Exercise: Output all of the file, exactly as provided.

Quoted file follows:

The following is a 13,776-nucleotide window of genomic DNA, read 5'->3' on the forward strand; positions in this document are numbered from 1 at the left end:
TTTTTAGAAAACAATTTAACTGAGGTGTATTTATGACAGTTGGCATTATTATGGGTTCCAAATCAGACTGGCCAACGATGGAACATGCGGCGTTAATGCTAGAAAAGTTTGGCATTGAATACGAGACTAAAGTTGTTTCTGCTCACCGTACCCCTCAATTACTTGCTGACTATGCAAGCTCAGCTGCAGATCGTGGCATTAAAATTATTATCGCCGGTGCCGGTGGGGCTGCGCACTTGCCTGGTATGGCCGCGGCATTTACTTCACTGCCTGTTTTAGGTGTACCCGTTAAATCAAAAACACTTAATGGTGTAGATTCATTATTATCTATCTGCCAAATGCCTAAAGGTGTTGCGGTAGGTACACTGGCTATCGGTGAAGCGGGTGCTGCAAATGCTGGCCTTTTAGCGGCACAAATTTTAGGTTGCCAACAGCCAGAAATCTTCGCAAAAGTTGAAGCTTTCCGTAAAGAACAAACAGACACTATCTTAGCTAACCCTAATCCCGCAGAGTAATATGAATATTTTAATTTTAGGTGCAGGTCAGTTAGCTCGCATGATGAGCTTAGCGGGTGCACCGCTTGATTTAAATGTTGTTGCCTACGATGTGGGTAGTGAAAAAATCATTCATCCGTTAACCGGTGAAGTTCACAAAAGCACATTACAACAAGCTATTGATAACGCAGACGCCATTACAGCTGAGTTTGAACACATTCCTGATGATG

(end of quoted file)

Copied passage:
The following is a 13,776-nucleotide window of genomic DNA, read 5'->3' on the forward strand; positions in this document are numbered from 1 at the left end:
TTTTTAGAAAACAATTTAACTGAGGTGTATTTATGACAGTTGGCATTATTATGGGTTCCAAATCAGACTGGCCAACGATGGAACATGCGGCGTTAATGCTAGAAAAGTTTGGCATTGAATACGAGACTAAAGTTGTTTCTGCTCACCGTACCCCTCAATTACTTGCTGACTATGCAAGCTCAGCTGCAGATCGTGGCATTAAAATTATTATCGCCGGTGCCGGTGGGGCTGCGCACTTGCCTGGTATGGCCGCGGCATTTACTTCACTGCCTGTTTTAGGTGTACCCGTTAAATCAAAAACACTTAATGGTGTAGATTCATTATTATCTATCTGCCAAATGCCTAAAGGTGTTGCGGTAGGTACACTGGCTATCGGTGAAGCGGGTGCTGCAAATGCTGGCCTTTTAGCGGCACAAATTTTAGGTTGCCAACAGCCAGAAATCTTCGCAAAAGTTGAAGCTTTCCGTAAAGAACAAACAGACACTATCTTAGCTAACCCTAATCCCGCAGAGTAATATGAATATTTTAATTTTAGGTGCAGGTCAGTTAGCTCGCATGATGAGCTTAGCGGGTGCACCGCTTGATTTAAATGTTGTTGCCTACGATGTGGGTAGTGAAAAAATCATTCATCCGTTAACCGGTGAAGTTCACAAAAGCACATTACAACAAGCTATTGATAACGCAGACGCCATTACAGCTGAGTTTGAACACATTCCTGATGATG